Lanoxin (Digoxin)[vi] 0.125mg $12.54 $0.75  NA 94% NA 94%
Depakote (Divalproex)[vii] 250mg $5.73 $0.90  NA 84% NA 84%
Zarontin (Ethosuximide) 250mg $4.51 $0.66  NA 85% NA 85%
Synthroid (Levothyroxine) 100 mcg (0.1mg) $1.87 $0.35 $0.63 81% 66% 81%
Dilantin (Phenytoin) 100mg $1.45 $0.33 $0.48 77% 67% 77%
Depakene (Valproic acid) 250mg $5.76 $0.93  NA 84% NA 84%
Coumadin (Warfarin) 5mg $3.69 $0.60 NA 84% NA 84%
 Average Savings 81%

[i] Based on three month supply of medication.

[ii] Walgreens, NYC, December 2016

[iii] Prices of international online pharmacies verified by PharmacyChecker.com.

[iv] Prices of international online pharmacies verified by PharmacyChecker.com.

[v] Marketed as Dalacin C in Canad

[vi] Marketed as Toloxin in Canada

[vii] Marketed as Epival in Canada

 

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Is Synthroid in Canada the same as in the U.S.? [CORRECTION]

synthroid-post

[CORRECTION: we recently discovered that Synthroid sold in Canada is not made by Mylan but by Abbvie in Puerto Rico, U.S. The ingredients and formulation still appear to be the same. At this time, we’re trying to find out where the Synthroid that is sold in the U.S. is manufactured. Stay tuned.]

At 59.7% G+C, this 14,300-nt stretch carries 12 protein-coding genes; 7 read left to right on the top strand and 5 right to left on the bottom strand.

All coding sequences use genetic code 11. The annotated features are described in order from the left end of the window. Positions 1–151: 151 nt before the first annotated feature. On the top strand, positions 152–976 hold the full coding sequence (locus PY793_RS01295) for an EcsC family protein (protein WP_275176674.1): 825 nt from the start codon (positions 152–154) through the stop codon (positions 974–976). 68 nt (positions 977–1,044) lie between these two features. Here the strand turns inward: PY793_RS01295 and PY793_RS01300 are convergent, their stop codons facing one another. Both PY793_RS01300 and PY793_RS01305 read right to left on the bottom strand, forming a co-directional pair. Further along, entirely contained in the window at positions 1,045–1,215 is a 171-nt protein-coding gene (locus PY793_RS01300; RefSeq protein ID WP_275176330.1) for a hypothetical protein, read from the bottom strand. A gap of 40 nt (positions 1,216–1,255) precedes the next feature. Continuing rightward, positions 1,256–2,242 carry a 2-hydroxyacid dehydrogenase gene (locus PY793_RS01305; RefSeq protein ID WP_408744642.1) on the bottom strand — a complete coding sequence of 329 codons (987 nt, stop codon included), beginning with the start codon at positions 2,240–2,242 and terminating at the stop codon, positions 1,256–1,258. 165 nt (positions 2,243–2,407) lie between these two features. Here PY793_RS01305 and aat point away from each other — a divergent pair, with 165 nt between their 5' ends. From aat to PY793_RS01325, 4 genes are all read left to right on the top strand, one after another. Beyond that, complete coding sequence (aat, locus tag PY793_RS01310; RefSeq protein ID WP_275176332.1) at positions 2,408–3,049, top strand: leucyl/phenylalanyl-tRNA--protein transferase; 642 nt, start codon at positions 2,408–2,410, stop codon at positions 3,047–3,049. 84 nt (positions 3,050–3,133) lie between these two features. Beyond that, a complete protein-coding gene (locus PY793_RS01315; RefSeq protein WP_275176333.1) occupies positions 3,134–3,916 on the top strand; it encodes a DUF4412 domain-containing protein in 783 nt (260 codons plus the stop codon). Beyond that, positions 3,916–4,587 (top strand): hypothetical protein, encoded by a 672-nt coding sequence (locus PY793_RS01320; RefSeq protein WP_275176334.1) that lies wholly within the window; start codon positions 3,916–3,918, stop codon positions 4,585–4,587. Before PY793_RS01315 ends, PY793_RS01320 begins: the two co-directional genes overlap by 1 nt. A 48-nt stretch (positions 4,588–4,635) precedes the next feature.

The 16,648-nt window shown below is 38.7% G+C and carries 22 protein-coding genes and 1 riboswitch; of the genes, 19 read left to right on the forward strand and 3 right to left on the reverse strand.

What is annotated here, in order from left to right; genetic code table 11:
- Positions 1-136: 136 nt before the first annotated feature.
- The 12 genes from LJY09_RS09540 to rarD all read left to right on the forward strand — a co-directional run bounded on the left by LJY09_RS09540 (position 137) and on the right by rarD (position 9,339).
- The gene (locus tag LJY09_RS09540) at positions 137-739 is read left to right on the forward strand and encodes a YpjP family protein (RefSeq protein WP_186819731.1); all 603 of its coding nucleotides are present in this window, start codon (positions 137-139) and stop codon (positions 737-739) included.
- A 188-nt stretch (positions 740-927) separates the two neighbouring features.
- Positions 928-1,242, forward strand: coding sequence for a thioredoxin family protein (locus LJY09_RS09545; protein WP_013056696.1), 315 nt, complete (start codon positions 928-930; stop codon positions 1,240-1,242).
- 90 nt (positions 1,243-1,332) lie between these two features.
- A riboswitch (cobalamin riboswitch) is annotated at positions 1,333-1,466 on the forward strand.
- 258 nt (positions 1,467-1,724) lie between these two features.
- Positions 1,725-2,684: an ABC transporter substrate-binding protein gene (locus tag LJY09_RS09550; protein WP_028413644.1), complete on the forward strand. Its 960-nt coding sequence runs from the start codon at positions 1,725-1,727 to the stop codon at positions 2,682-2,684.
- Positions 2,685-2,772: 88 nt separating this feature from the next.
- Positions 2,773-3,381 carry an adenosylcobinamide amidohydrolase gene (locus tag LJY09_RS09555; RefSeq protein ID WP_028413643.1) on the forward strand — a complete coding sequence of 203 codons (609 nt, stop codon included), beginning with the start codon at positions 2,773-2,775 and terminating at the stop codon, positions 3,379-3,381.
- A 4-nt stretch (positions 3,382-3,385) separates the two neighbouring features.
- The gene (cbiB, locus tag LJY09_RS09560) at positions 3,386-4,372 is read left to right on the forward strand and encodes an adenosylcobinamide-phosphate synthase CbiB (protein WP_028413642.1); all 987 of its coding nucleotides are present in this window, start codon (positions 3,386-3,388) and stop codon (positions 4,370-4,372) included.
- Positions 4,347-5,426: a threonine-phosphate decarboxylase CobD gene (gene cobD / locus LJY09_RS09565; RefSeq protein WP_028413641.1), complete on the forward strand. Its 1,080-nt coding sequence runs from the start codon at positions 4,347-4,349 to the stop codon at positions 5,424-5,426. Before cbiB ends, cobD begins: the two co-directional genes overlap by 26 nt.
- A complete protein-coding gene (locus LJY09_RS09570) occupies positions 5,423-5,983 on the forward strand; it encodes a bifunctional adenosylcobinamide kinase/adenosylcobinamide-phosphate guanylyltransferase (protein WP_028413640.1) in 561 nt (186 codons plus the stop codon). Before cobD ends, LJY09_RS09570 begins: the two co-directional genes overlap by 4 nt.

Synthroid is the brand name for a medication called levothyroxine, which is manufactured by drug company Abbvie in the U.S. and Mylan in Canada. It treats hypothyroidism, as well as enlarged thyroid gland and thyroid cancer. Synthroid sells for about $100 for a three-month supply in the U.S. compared to $32 in Canada. Over the course of a year, since this is a maintenance medication, the annual costs are $400 vs. $128. You compare Synthroid brand prices here. This is a very popular drug: about 23 million prescriptions are written monthly for Synthroid. For Americans who do not have insurance or their insurance doesn’t cover Synthroid, buying it from Canada means real savings. But will they be getting the exact same drug?

After all, there are generic versions of levothyroxine sold in the U.S. that cost even less than Synthroid in Canada: $10 at Walmart for a three-month supply. For most medications (but there are exceptions) your best bet is the lower cost U.S. generic compared to a higher cost brand drug internationally. In the U.S., the FDA affirms that approved generics are bioequivalent to the brands, meaning the active ingredient has the same rate and extent of absorption in the bloodstream (for all intents and purposes they are the same). But for some medications, especially those with a narrow therapeutic index, your provider may not want you to take a generic.  Medications with a narrow therapeutic index have a narrow range between the drug’s risks and its benefits and small differences in dose or blood concentration may matter, meaning it’s more critical that the amount of pharmaceutical ingredient is precise and delivered correctly through the bloodstream. But what about brand products of the same medication made in different countries? (more…)